Cutleaf Fullmoon Maple (Acer japonicum ‘Aconitifolium’) – If you’re looking for something a little unusual, this could be a good option. It has interestingly-shaped leaves that are red, orange, and yellow in the fall. Like other Japanese maples, give it part shade and well-drained soil. At maturity, it can grow to 10 ft tall and wide.
Bloodgood Japanese Maple (Acer palmatum ‘Bloodgood’) – A popular tree for Dayton yards, the slow-growing ‘Bloodgood’ can eventually reach 20 feet tall and wide. It has burgundy-purple leaves that turn brilliant scarlet in fall. It will grow in full sun but prefers a sheltered, partially-shaded spot with moist, well-drained soil (it doesn’t like to dry out).
The serviceberry is a tough native plant that produces fragrant white flowers in the spring. The flowers are similar to apple blossoms, but these petals are a bit thinner. Soon after the flowers, it produces purple-red berries, which is why it is sometimes called “Juneberry.” The berries are edible, with a taste similar to blueberries. You can use them to make jam, baked goods, or juice – but the birds love this fruit as well, so be sure to watch for the berries to appear or you might miss your chance to try them.
The leaves of the serviceberry tree turn a bright orange/red in fall, and the bark is a silvery color in winter. The foliage allows light to shine through, which means that you can place partial shade plants below the serviceberry.
The serviceberry tree is drought tolerant and can be grown as a shrub or a tree. It can grow about 8 to 20 feet tall and 4 to 15 feet wide, depending on location and variety, and is a slow to moderate grower.
Excellent smaller serviceberries for the Dayton area include Amelanchier alnifolia (Saskatoon Serviceberry), Amelanchier arborea (Downy Serviceberry) and Amelanchier canadensis (Shadblow Serviceberry), all of which form clumps that mature at about 15′ tall by 10′ wide.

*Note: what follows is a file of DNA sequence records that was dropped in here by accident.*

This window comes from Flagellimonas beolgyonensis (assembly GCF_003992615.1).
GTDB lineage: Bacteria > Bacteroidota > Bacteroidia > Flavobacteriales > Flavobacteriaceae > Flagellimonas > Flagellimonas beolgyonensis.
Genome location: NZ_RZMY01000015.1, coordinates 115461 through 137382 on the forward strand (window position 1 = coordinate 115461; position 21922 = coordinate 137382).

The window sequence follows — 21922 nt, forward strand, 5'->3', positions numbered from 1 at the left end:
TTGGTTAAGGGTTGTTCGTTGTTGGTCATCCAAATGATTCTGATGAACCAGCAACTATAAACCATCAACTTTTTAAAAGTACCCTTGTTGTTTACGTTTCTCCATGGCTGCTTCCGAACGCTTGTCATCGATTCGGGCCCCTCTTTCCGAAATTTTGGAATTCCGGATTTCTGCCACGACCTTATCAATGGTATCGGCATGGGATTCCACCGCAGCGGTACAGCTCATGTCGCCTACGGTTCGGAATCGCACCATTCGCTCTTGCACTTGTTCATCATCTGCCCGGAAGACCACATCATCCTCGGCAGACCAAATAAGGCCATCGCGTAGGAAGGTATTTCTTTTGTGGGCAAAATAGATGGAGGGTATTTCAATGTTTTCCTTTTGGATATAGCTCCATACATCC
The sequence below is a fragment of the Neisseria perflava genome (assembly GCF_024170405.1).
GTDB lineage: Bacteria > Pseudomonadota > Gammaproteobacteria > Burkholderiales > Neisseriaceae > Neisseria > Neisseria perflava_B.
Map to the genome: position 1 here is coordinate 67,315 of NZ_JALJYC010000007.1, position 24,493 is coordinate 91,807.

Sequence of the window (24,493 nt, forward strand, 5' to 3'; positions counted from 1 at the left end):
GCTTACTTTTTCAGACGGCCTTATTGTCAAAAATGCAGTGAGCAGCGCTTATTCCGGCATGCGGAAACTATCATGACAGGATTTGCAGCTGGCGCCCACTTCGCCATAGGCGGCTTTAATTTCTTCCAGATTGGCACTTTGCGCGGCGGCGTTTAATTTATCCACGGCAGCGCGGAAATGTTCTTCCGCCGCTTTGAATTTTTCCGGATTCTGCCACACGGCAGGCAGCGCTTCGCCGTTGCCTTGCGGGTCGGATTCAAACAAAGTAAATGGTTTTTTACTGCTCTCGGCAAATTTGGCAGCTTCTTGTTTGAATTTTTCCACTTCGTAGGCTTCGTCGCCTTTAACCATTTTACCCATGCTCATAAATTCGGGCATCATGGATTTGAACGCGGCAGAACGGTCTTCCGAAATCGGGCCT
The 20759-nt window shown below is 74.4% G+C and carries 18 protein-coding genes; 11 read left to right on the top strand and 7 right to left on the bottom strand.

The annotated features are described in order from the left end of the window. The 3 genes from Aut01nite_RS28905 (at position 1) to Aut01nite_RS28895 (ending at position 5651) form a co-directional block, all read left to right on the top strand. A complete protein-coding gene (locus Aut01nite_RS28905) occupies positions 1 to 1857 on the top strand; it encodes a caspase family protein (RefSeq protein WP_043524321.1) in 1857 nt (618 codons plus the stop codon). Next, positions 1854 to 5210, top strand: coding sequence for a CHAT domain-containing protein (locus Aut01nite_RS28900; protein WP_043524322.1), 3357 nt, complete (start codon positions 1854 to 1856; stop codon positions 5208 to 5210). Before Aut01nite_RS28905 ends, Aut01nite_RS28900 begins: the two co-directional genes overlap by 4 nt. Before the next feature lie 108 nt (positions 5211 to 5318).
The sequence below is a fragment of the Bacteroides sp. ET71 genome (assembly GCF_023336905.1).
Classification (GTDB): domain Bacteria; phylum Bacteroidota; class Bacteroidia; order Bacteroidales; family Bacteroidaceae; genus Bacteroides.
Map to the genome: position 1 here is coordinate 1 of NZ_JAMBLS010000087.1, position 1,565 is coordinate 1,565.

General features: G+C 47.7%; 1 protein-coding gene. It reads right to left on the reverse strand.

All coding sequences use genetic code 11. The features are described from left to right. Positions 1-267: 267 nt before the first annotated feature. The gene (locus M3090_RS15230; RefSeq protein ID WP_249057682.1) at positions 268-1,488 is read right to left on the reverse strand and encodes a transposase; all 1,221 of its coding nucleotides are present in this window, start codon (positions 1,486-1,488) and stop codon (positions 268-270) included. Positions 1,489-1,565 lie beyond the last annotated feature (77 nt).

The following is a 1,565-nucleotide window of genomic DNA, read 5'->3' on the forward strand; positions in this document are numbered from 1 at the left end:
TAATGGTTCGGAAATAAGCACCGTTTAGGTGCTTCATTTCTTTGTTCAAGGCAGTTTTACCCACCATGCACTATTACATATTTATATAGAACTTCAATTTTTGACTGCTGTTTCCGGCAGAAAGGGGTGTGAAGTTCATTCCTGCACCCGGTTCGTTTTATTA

Dogwood (Cornus spp.)
Last but not least, the dogwood tree comes in many different varieties and is also known for its spring blossoms. During the Civil War, soldiers would make tea from the bark of dogwood trees to treat pain and fevers, and pioneers used dogwood twigs to brush their teeth (after peeling off the bark). While we doubt you would use the tree for either of these purposes, it does bring a bit of historical interest to your yard.
Dogwood trees produce berries over the fall and winter, which provides a food source for birds and animals. Also in the fall, the leaves turn a reddish-purple color.
Dogwood trees grow naturally in shaded forests, so they prefer partially shaded areas. While they’ll do well in most soil types, they do best with organic soil and with mulch to hold in moisture.
Depending on the variety, they can grow 10 to 25 feet tall. Dogwood trees grow quickly, over a foot each year, so will reach full size within a decade.
They exist across Ohio where they grow in both moist and dry woodlands, although landscape specimens grow and look best when planted in full sun.
Wild trees are susceptible to dogwood anthracnose, a deadly disease, which is why homeowners should choose anthracnose-resistant varieties. One of the best is Cornus florida ‘Appalachian Spring’, a white-flowered selection with red fall leaves and fruit, although it’s a little larger at up to 20′ in height.
Medium-sized dogwood trees that do well in Dayton’s climate include Cornus kousa ‘Snow Tower’ (a stunning, upright, columnar tree reaching 10-15′ tall and only 4-8′ wide) and Cornus kousa ‘Summer Gold’ (an elegant, upright, variegated small tree or large shrub, to 8′ tall, 4′ wide).
Get Ready to Plant!
It can be disheartening to see all the beautiful trees available for those with larger properties and feel that there isn’t anything that would fit your smaller yard. We hope this article has given you some good ideas and shown you just how many truly stunning trees will fit in a small space!
Remember to plant your new trees properly (see our tips here) and water them well for the first two years to ensure that they’ll be beautiful and healthy for a long time to come! If you aren’t sure how, or if you’d like help selecting and planting spring flowering trees in your landscape, give us a call. We offer a full range of tree planting services.